Sugar Substitutes: Tooth-friendly Fad or Just as Bad?
With summer just around the corner—and your next dentist appointment not more than 6 months away—you may be thinking of ways to shave some sugar from your diet.
Sugar substitutes have been around for decades, but there’s still little clarity on their safety and health benefits. One thing for certain is that loads of sugar and good dental health don’t mix. So, where do you turn if you want to control your weight and improve your dental health by reducing your sugar intake, but aren’t sure if sugar substitutes are the way to do it?
Many sugar substitutes are available today, so one way to cut the confusion is to focus on learning about one or two to help determine if they’re right for you. Here, you’ll explore two popular sugar substitutes—stevia and xylitol—with this side-by-side comparison.
|Where it comes from
||The stevia plant
||Naturally occuring; found in a variety of fruits, vegetables and grains
|Caloric and sweetness comparison to sugar
||Contains no calories, yet is 100 to 300 times sweeter than sugar
||Contains 40% fewer calories with a similar sweetness level to sugar
||Not linked to tooth decay
||Not linked to tooth decay; may prevent cavities when used in chewing gum or oral care products
|Important side effects
||May cause bloating or nausea
||May cause diarrhea and gas when consumed in excess
While stevia and xylitol have their benefits and drawbacks, both are generally safe to use and may help improve your oral health. The choice ultimately depends on your taste preferences (sugar substitutes have different sweetness levels and aftertastes).
The bottom line? Sugar substitutes like xylitol and stevia can help you safely reduce the amount of sugar in your diet, which will promote your oral and overall health. However, these are not miracle products. Sugar or sugar substitute, your teeth need a twice-daily regimen of brushing and flossing to stay healthy.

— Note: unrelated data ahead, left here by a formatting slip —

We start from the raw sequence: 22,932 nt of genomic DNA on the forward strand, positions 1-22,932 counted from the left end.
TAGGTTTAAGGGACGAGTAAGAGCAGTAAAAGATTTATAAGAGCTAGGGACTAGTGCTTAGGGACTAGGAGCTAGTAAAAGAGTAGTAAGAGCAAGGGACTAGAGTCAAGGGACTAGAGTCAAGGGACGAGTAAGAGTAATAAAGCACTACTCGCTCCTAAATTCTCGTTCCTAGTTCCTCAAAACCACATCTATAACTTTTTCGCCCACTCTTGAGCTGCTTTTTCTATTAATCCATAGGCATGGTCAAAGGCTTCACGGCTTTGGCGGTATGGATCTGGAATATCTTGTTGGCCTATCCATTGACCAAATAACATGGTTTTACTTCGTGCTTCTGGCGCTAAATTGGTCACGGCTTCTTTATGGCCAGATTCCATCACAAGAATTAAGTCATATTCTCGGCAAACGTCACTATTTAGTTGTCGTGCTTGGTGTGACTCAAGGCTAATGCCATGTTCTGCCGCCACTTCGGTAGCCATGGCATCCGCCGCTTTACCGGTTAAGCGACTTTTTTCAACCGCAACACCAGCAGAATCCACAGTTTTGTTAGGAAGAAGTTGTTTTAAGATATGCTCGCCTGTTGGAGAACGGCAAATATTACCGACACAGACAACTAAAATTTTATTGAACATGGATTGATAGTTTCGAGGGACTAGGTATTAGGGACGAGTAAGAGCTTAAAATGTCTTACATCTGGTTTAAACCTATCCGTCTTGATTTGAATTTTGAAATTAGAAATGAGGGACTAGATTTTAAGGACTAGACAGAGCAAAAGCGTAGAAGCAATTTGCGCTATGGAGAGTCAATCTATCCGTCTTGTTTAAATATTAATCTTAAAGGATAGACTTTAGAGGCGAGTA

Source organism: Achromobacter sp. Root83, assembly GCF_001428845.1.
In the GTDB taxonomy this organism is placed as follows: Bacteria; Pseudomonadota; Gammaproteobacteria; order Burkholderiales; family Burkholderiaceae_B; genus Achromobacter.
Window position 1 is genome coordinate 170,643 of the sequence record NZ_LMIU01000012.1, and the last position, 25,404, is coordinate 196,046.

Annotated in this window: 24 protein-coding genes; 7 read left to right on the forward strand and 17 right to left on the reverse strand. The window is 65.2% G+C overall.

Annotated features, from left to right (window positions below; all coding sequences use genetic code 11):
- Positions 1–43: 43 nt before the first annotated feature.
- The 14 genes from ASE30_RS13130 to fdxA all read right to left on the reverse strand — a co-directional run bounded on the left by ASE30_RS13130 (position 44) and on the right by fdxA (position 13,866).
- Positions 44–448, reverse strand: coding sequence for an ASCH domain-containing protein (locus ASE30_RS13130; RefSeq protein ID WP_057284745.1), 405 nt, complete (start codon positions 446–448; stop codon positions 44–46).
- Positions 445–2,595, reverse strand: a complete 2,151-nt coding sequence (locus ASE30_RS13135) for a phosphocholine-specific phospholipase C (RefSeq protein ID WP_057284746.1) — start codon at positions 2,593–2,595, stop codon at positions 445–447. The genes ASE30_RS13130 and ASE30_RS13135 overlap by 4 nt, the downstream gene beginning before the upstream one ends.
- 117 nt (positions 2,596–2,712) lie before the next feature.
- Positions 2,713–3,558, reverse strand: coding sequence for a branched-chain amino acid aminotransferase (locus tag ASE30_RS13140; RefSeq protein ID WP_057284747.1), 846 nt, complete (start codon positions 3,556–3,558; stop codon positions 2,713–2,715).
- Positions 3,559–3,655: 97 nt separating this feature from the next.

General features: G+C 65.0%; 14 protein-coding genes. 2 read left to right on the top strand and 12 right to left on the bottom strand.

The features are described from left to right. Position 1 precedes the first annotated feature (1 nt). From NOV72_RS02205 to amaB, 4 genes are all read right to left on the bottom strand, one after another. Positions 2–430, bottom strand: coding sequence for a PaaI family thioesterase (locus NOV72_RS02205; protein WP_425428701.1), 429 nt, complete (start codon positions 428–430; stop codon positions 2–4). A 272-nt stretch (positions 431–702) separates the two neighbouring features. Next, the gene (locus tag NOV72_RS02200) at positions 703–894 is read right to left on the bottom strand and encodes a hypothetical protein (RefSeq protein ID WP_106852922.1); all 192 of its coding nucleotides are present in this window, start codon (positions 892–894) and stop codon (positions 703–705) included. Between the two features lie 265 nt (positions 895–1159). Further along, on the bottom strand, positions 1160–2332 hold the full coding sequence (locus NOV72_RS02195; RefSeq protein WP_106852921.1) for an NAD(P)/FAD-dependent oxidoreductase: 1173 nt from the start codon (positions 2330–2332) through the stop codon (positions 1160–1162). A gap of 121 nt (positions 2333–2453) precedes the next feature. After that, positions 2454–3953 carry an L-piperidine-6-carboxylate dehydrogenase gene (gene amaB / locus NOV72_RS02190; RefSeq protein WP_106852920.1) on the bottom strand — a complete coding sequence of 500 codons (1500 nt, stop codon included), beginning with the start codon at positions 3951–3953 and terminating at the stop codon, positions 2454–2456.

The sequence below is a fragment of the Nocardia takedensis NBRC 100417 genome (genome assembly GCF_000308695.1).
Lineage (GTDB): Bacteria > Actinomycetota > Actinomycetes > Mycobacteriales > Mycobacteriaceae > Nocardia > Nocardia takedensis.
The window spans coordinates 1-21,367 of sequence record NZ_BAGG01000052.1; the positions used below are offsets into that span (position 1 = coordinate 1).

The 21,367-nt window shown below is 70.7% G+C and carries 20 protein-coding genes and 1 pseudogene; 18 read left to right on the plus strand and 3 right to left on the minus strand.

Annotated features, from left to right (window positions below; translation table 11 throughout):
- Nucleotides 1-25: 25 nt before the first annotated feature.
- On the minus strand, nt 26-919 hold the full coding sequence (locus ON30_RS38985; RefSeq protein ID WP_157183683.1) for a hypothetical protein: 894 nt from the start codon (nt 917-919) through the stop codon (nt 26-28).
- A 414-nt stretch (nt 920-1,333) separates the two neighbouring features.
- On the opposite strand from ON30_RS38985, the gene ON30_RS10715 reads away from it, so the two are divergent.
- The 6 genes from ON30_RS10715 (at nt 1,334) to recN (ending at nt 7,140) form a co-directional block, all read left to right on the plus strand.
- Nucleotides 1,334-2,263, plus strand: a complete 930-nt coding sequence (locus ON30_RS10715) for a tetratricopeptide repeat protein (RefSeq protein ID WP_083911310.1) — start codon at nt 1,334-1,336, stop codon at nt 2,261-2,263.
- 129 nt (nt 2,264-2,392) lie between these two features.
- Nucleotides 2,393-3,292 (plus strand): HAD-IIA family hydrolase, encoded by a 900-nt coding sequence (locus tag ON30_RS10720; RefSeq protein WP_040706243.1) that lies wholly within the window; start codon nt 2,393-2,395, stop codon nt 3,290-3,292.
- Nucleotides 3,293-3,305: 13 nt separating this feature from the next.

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How Therapy Dogs Wag Away Anxiety from Dental Visits
Dental anxiety keeps as many as 15 percent of Americans from visiting their dentist for routine preventive care—and that’s a big problem, because those biannual appointments are key to keeping small issues from being major oral health problems.
Fortunately, dentists are using an array of techniques to help patients feel calmer, including virtual reality headsets that transport patients to a soothing location, aromatherapy and spa treatments (like paraffin hand wax and warming neck wraps, to name a few). Another innovation gaining traction is the use of therapy dogs in dental offices.
A furry friend by your side can be a potent distraction during your dental appointment, but dentists can’t let just any dog into their office to offer support. Therapy dogs are specially trained and certified animals that can safely be around both kids and adults. These animals can also withstand the strong smells and sounds in the dental environment.
While dentists who use therapy dogs in their offices make every effort to ensure their animals do not upset patients with allergies, no dog breed is 100 percent hypoallergenic. If your dentist uses a therapy dog, he or she will make you aware before bringing the dog into the exam room. Don’t hesitate to let your dentist know if you have an allergy or simply prefer to pass on the company of a calming canine.
Dental anxiety is a very real phobia, but your dentist has many ways to make your visit more comfortable—and a therapy dog might be the sweetest. Talk to your dentist about how he or she can ease your fears during your next visit.